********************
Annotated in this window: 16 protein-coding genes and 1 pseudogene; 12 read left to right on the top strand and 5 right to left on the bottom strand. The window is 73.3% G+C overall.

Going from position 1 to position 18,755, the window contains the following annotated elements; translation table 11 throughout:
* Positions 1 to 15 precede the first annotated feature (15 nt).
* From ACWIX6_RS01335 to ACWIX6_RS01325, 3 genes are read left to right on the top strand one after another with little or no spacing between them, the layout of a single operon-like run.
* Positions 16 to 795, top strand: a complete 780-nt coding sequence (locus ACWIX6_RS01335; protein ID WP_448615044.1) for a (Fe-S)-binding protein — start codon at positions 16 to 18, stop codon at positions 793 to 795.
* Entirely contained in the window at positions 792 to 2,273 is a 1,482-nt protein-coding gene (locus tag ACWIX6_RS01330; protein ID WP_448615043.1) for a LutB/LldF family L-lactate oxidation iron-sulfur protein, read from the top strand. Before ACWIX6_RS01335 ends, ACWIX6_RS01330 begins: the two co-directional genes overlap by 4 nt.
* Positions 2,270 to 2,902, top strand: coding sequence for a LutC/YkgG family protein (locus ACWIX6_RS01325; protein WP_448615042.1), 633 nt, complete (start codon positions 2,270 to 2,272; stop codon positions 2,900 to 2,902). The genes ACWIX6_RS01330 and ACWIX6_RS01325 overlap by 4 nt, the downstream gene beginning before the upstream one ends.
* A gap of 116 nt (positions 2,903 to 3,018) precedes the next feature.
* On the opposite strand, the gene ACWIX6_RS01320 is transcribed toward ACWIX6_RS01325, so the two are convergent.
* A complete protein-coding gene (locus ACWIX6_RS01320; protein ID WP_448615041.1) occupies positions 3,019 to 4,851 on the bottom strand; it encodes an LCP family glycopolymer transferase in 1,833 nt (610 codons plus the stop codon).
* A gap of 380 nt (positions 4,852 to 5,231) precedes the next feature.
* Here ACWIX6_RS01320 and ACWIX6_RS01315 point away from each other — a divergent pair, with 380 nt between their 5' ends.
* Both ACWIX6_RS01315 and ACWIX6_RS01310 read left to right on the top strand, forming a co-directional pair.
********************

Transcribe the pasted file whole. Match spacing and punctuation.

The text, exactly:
Annotated in this window: 16 protein-coding genes and 1 pseudogene; 12 read left to right on the top strand and 5 right to left on the bottom strand. The window is 73.3% G+C overall.

Going from position 1 to position 18,755, the window contains the following annotated elements; translation table 11 throughout:
* Positions 1 to 15 precede the first annotated feature (15 nt).
* From ACWIX6_RS01335 to ACWIX6_RS01325, 3 genes are read left to right on the top strand one after another with little or no spacing between them, the layout of a single operon-like run.
* Positions 16 to 795, top strand: a complete 780-nt coding sequence (locus ACWIX6_RS01335; protein ID WP_448615044.1) for a (Fe-S)-binding protein — start codon at positions 16 to 18, stop codon at positions 793 to 795.
* Entirely contained in the window at positions 792 to 2,273 is a 1,482-nt protein-coding gene (locus tag ACWIX6_RS01330; protein ID WP_448615043.1) for a LutB/LldF family L-lactate oxidation iron-sulfur protein, read from the top strand. Before ACWIX6_RS01335 ends, ACWIX6_RS01330 begins: the two co-directional genes overlap by 4 nt.
* Positions 2,270 to 2,902, top strand: coding sequence for a LutC/YkgG family protein (locus ACWIX6_RS01325; protein WP_448615042.1), 633 nt, complete (start codon positions 2,270 to 2,272; stop codon positions 2,900 to 2,902). The genes ACWIX6_RS01330 and ACWIX6_RS01325 overlap by 4 nt, the downstream gene beginning before the upstream one ends.
* A gap of 116 nt (positions 2,903 to 3,018) precedes the next feature.
* On the opposite strand, the gene ACWIX6_RS01320 is transcribed toward ACWIX6_RS01325, so the two are convergent.
* A complete protein-coding gene (locus ACWIX6_RS01320; protein ID WP_448615041.1) occupies positions 3,019 to 4,851 on the bottom strand; it encodes an LCP family glycopolymer transferase in 1,833 nt (610 codons plus the stop codon).
* A gap of 380 nt (positions 4,852 to 5,231) precedes the next feature.
* Here ACWIX6_RS01320 and ACWIX6_RS01315 point away from each other — a divergent pair, with 380 nt between their 5' ends.
* Both ACWIX6_RS01315 and ACWIX6_RS01310 read left to right on the top strand, forming a co-directional pair.